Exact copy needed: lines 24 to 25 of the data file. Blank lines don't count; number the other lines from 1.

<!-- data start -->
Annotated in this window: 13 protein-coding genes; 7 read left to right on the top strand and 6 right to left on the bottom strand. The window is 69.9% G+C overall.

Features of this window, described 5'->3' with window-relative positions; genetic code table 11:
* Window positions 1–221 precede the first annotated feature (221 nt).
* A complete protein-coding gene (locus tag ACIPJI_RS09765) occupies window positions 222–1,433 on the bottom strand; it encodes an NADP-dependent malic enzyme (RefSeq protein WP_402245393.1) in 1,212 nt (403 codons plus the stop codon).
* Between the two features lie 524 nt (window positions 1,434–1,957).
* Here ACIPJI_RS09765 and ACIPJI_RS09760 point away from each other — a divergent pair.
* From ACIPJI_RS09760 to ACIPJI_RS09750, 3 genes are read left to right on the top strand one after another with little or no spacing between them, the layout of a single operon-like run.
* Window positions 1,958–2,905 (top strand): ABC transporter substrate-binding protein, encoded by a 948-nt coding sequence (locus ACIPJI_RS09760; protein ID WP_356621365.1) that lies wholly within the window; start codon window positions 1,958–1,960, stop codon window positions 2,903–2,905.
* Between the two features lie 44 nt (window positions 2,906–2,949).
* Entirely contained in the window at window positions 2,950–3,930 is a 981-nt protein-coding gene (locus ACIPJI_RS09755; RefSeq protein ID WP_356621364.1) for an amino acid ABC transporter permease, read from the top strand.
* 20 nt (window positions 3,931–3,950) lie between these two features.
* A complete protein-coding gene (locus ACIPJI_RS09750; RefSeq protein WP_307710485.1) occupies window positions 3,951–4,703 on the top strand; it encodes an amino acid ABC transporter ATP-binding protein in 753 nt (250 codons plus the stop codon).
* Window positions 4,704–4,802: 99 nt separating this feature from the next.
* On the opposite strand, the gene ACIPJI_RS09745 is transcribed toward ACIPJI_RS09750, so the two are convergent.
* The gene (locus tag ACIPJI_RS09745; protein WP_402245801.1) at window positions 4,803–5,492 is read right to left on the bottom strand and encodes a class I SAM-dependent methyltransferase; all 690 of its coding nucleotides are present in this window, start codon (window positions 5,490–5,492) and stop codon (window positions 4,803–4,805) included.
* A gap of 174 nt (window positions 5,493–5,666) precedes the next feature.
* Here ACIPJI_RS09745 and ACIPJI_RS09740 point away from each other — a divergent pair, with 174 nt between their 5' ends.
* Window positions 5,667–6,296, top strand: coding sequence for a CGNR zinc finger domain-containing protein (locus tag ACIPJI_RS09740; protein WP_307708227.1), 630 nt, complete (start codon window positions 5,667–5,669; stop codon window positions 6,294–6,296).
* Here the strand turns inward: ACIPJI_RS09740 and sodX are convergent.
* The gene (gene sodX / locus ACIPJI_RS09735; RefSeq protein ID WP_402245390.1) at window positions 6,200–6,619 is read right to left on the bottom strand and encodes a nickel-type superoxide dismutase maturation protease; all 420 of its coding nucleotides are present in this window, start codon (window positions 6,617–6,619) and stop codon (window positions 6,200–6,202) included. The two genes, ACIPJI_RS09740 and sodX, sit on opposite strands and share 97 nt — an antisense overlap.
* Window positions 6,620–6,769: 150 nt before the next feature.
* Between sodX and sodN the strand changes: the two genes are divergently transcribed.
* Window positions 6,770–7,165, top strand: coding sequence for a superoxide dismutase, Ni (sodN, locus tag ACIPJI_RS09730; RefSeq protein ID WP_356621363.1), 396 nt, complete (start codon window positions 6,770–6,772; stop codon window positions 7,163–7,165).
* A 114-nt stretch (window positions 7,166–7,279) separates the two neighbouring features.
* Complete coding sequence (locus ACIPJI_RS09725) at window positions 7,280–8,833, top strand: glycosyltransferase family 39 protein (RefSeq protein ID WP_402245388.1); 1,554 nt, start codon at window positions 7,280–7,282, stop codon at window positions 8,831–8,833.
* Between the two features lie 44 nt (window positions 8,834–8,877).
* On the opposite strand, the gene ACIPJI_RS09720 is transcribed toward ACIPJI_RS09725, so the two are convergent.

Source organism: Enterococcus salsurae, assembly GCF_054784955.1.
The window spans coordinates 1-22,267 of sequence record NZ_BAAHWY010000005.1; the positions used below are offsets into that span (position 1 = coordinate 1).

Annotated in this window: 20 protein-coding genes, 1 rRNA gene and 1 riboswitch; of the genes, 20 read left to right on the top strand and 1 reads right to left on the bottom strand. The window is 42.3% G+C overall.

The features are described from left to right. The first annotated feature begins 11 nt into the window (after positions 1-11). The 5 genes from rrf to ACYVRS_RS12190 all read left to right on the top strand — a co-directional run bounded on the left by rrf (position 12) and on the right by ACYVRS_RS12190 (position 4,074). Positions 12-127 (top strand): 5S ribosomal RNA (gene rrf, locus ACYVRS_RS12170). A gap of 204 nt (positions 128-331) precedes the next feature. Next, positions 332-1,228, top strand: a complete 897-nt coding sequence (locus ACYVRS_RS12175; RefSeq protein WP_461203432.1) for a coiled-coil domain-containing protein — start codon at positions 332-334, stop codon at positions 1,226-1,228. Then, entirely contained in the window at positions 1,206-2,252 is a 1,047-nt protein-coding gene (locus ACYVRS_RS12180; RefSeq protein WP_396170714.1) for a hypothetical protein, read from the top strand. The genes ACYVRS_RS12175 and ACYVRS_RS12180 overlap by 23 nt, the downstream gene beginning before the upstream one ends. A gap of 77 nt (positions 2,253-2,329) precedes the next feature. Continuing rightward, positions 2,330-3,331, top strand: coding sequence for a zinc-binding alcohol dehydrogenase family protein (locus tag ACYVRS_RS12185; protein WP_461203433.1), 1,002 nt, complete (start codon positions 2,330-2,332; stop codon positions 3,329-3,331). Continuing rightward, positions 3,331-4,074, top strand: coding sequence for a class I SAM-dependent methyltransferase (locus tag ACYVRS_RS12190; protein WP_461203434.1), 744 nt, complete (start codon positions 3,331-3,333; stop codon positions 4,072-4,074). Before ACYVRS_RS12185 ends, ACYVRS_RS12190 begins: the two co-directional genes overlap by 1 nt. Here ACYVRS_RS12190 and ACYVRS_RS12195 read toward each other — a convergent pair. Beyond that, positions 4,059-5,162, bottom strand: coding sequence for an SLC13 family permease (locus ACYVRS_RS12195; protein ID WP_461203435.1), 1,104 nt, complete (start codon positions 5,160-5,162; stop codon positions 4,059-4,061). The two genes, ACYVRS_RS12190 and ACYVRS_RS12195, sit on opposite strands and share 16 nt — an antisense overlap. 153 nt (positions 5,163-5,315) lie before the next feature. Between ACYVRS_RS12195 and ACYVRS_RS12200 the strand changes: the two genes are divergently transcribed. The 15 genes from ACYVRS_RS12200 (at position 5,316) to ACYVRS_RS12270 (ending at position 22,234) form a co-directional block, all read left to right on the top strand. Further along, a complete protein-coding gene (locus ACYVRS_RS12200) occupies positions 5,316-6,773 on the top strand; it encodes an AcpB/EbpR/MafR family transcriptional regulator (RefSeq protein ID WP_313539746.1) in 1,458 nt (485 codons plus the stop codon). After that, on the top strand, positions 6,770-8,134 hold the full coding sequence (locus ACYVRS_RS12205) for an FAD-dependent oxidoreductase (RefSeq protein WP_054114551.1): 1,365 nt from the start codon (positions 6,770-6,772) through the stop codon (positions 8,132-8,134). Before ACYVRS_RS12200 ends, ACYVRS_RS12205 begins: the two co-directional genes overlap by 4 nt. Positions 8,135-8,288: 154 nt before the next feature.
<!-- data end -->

* A 114-nt stretch (window positions 7,166–7,279) separates the two neighbouring features.
* Complete coding sequence (locus ACIPJI_RS09725) at window positions 7,280–8,833, top strand: glycosyltransferase family 39 protein (RefSeq protein ID WP_402245388.1); 1,554 nt, start codon at window positions 7,280–7,282, stop codon at window positions 8,831–8,833.